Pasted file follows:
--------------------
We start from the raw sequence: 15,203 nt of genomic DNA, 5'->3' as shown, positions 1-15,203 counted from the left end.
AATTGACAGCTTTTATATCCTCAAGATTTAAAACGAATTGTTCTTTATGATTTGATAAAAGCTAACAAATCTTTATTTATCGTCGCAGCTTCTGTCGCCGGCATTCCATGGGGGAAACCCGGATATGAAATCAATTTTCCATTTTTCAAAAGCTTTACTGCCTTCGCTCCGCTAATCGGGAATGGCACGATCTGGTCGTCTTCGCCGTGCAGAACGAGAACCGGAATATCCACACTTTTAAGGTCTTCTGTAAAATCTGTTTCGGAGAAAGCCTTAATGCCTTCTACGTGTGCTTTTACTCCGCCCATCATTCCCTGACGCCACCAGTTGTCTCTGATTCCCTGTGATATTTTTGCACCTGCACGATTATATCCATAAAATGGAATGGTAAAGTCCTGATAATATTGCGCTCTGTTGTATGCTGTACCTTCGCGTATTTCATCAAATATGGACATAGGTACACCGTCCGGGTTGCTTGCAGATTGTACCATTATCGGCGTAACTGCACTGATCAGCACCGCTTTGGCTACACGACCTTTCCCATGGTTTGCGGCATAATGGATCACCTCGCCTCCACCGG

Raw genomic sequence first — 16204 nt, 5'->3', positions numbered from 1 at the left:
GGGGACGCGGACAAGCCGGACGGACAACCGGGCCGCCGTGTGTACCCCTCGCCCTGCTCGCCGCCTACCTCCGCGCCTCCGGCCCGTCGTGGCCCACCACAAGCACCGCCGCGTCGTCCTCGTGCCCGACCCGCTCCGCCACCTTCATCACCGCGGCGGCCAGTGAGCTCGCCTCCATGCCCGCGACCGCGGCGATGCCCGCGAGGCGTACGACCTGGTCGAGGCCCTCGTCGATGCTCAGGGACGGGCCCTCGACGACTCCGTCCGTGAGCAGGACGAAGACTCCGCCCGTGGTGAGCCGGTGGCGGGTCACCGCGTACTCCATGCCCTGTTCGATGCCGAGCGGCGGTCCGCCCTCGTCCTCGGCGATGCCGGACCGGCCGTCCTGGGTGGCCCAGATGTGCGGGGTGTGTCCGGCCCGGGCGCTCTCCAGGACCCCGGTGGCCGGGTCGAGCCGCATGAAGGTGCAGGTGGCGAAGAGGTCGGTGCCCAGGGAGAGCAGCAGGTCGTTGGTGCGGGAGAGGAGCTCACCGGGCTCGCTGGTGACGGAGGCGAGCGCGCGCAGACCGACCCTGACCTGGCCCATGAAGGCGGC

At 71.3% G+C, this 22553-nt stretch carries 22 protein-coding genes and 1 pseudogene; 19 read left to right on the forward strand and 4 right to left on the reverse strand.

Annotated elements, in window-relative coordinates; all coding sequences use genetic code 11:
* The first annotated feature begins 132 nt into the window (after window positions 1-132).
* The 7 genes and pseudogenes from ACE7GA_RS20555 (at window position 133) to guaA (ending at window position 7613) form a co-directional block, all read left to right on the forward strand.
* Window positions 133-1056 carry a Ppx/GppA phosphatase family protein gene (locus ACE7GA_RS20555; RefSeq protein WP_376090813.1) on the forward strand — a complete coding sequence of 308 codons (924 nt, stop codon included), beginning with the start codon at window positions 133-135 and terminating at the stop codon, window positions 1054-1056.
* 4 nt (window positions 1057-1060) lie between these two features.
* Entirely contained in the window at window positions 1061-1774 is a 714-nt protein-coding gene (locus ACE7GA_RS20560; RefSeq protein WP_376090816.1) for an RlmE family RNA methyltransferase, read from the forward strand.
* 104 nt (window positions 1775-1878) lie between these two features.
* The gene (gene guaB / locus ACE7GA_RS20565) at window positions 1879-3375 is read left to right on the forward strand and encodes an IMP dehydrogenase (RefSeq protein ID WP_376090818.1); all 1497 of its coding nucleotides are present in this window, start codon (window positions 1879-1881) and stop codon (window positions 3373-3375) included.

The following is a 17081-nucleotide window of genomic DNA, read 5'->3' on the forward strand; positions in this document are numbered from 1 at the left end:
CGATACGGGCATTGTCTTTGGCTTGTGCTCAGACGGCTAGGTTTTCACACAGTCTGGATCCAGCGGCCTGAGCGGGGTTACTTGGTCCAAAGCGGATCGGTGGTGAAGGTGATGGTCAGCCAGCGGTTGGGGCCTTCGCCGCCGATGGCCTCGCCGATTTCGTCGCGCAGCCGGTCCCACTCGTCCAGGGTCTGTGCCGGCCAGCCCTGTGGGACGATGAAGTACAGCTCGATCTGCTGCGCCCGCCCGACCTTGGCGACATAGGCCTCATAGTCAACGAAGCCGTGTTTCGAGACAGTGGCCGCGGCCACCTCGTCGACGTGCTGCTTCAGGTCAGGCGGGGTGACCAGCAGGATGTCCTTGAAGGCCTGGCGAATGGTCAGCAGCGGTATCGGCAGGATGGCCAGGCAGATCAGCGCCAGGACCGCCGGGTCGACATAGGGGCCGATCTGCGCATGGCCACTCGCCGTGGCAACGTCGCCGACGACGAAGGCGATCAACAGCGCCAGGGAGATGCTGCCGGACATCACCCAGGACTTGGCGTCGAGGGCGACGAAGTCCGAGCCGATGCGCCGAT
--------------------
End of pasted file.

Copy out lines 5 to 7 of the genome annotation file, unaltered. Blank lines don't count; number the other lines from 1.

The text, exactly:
At 71.3% G+C, this 22553-nt stretch carries 22 protein-coding genes and 1 pseudogene; 19 read left to right on the forward strand and 4 right to left on the reverse strand.

Annotated elements, in window-relative coordinates; all coding sequences use genetic code 11:
* The first annotated feature begins 132 nt into the window (after window positions 1-132).